Addressing the impact first: I do imagine total receipts from alcohol sales will decline especially in the short term. However while 35% of her sales are singles that does not mean she will lose 35% of her business. There will be residents who are loyal to her store that will begin to purchase 4 packs and 6 packs when singles are no longer an option. Examining the impacts of other already instituted bans bears this out. I can’t pretend I know the percentage but that will happen and it will be a non-trival amount. But of course there will also be some customers that choose to walk 3/10 of a mile to Big Ben and buy Malt Liquor at that Ward 5 store.

    Addressing the suddenness/impact: The writing has been on the wall with regards to this ban for a year or more. While it may take a business more than a year to fully reinvent itself a lot of progress could have been made in a year. Certainly applications for grants and micro-loans could have been initiated. You could argue that even the impending opening of the Safeway (and soon Harris Teeter) should have nudged her in this direction 2+ years ago.

  12. PQS

    fourthandeye: Fair enough. You make a good point. It’ll hurt her but probably not as much as I originally suggested.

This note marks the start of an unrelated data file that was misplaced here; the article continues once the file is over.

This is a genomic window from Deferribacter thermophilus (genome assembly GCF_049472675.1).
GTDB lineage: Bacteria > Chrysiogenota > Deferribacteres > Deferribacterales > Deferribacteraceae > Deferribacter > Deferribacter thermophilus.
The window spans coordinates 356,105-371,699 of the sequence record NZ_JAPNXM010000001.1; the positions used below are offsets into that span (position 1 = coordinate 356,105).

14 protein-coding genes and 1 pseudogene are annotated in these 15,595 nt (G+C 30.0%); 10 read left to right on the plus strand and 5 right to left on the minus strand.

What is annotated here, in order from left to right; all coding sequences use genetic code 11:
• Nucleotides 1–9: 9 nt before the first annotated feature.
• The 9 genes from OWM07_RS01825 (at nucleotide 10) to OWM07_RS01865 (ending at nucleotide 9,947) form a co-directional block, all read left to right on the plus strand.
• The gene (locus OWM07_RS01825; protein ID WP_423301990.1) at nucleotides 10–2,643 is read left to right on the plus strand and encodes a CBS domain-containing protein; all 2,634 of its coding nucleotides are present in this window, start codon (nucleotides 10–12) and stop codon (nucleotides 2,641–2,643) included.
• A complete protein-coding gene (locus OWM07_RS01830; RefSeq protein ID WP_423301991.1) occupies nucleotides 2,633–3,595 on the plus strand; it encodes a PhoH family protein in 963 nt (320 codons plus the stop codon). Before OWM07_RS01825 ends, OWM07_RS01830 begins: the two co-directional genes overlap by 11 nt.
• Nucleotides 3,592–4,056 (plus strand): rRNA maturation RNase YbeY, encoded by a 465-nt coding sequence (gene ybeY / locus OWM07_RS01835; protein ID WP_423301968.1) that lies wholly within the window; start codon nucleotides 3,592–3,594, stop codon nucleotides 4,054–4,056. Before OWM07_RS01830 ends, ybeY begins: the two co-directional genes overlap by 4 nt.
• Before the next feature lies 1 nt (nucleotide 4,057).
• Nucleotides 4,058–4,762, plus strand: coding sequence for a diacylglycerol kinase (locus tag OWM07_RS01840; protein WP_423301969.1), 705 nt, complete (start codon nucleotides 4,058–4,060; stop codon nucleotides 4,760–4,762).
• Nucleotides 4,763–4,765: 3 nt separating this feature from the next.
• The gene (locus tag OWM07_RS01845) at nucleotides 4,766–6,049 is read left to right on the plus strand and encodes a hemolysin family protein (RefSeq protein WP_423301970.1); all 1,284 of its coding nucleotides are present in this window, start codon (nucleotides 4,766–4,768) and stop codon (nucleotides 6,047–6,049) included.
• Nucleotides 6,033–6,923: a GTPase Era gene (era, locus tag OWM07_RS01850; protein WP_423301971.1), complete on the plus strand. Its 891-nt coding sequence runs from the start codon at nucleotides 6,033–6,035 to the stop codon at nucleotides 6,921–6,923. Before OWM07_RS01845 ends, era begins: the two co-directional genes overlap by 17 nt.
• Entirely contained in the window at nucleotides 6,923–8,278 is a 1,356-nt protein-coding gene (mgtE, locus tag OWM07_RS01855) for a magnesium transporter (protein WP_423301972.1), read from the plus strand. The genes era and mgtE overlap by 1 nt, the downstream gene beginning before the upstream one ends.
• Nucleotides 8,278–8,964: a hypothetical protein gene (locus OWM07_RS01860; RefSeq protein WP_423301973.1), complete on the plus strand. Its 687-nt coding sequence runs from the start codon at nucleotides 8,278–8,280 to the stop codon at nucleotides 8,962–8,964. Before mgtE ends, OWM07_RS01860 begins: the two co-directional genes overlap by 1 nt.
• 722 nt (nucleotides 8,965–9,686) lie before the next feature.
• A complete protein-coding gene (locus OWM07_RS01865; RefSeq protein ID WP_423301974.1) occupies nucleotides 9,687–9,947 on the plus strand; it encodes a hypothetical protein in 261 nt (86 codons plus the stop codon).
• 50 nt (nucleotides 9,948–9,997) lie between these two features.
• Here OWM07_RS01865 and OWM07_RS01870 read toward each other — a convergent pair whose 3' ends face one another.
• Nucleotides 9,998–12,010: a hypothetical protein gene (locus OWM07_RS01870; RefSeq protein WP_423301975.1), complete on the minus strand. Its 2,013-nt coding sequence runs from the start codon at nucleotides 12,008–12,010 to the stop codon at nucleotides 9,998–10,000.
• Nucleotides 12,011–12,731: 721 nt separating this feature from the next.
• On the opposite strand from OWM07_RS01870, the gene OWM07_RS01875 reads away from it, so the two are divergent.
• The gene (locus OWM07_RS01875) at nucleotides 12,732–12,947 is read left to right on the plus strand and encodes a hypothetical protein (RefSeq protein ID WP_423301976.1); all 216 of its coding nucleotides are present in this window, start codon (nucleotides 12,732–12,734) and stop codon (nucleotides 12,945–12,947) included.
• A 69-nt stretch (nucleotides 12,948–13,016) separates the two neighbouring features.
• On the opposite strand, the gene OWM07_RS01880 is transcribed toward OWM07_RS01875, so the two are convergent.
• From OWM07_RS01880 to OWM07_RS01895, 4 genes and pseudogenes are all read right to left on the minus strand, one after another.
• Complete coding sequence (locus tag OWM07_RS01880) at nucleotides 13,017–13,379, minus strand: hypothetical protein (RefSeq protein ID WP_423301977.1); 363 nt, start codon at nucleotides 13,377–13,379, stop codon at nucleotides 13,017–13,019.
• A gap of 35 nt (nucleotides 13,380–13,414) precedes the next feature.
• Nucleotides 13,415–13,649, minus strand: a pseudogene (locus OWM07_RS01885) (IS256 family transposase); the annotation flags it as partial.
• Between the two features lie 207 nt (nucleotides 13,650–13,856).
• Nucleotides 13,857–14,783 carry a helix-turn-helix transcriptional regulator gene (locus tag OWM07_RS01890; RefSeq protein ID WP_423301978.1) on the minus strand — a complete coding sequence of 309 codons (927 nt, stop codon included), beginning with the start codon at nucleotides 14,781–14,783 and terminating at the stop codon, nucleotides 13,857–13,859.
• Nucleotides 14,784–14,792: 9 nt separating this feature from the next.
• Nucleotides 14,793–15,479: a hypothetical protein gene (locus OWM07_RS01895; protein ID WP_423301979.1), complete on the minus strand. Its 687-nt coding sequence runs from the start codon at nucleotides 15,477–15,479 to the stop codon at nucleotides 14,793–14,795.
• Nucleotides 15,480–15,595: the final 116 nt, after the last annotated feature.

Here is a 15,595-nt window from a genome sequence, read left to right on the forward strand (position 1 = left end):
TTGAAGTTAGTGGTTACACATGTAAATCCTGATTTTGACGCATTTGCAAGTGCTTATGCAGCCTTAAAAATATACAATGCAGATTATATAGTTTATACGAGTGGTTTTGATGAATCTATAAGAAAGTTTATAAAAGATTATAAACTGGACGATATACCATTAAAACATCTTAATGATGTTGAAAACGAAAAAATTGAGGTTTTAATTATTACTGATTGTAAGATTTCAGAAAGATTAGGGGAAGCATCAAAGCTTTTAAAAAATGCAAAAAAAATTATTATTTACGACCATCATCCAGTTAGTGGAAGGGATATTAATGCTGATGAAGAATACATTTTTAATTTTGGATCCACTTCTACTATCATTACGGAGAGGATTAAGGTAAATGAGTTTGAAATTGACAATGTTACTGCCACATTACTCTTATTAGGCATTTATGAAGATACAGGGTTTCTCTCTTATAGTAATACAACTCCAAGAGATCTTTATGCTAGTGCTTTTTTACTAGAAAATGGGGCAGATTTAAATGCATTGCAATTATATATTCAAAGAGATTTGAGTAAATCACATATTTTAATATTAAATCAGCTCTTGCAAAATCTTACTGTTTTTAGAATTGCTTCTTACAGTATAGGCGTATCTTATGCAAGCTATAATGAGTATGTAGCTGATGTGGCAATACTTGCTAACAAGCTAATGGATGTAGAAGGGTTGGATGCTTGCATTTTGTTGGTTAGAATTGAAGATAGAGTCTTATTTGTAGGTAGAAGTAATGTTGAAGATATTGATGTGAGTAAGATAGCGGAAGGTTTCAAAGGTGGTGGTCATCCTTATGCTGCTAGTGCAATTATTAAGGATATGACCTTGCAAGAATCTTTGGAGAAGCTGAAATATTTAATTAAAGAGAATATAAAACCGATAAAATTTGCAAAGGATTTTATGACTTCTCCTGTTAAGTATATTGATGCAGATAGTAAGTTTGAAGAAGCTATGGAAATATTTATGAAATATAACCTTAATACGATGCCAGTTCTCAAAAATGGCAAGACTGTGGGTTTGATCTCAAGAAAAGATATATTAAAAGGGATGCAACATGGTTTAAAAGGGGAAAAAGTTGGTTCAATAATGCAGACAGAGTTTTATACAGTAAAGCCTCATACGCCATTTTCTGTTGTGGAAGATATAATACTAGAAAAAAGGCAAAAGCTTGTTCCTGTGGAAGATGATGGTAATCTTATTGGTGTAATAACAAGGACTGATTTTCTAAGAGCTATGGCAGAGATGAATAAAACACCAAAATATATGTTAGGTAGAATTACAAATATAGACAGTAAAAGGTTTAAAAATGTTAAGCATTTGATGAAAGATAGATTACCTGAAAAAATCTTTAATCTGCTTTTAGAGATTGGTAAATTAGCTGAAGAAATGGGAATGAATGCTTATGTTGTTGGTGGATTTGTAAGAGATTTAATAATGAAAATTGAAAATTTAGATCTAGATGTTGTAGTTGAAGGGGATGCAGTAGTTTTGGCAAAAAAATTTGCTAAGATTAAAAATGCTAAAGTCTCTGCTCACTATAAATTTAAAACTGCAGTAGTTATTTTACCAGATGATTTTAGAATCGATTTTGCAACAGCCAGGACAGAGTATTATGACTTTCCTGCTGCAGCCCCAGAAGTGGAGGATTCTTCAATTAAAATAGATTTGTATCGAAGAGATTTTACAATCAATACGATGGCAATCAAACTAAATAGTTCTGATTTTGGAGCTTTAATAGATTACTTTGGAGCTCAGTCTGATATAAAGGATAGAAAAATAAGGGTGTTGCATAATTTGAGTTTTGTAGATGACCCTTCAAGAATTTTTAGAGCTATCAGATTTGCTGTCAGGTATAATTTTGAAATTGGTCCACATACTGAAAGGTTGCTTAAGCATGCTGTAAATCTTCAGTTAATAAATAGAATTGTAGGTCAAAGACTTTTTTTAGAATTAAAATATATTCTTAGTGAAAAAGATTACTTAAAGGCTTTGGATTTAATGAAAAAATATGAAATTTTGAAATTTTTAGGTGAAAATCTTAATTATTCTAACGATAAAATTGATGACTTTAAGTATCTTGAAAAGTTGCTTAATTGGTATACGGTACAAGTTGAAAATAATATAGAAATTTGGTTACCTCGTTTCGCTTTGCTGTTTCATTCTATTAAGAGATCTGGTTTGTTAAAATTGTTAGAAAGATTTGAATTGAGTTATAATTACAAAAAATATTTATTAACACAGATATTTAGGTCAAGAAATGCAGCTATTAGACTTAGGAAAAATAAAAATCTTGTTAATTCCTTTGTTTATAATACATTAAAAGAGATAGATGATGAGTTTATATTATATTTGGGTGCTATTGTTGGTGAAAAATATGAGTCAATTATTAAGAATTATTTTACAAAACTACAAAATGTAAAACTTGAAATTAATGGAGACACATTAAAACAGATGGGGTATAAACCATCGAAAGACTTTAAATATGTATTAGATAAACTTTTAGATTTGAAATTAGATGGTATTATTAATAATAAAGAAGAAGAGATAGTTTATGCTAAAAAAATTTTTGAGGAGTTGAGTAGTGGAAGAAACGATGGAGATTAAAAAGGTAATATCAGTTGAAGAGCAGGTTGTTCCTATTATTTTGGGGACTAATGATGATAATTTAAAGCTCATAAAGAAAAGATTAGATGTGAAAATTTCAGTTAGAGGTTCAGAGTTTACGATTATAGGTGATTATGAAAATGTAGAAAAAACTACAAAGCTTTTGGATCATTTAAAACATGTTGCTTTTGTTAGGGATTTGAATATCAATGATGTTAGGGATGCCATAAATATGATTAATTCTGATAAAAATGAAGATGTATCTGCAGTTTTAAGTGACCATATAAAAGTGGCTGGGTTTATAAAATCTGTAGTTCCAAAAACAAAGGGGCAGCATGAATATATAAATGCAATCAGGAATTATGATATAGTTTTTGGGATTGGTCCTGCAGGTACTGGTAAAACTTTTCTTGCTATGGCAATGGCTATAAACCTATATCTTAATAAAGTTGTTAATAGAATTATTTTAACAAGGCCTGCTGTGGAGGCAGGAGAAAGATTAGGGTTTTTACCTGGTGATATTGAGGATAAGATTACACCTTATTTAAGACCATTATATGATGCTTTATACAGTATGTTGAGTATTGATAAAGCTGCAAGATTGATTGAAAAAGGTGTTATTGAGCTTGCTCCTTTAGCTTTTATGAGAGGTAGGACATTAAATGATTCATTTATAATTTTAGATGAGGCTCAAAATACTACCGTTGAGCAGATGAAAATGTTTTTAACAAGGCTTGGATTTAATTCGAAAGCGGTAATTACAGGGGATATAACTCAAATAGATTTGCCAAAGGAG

13. Anonymous

    Anon @07:43 … Her customers drink their singles at the same places that Good Libations drink their singles.

    If you believe Good Libations’s claims then you have to believe hers.

  14. Anonymous

    I’m anon 7:43 — I don’t believe the Good Libation’s claims. It certainly is not what I observe in this neighborhood. I just think that there are businesses and individuals that raise a community up and those that don’t. We need to support those businesses that improve the neighborhood and we don’t need to support a skid row economy.

  15. Anonymous

    Speaking of Good Libations, did Ronnie attend to support Brenda and show solidarity?

  16. fourthandeye

    @Anon 19:23 – No, Ron Green did not attend the meeting.

  17. fourthandeye

    The DSLBD links placed in the comments by Anon 11:12 and Si are now broken.

    Please use this [updated link].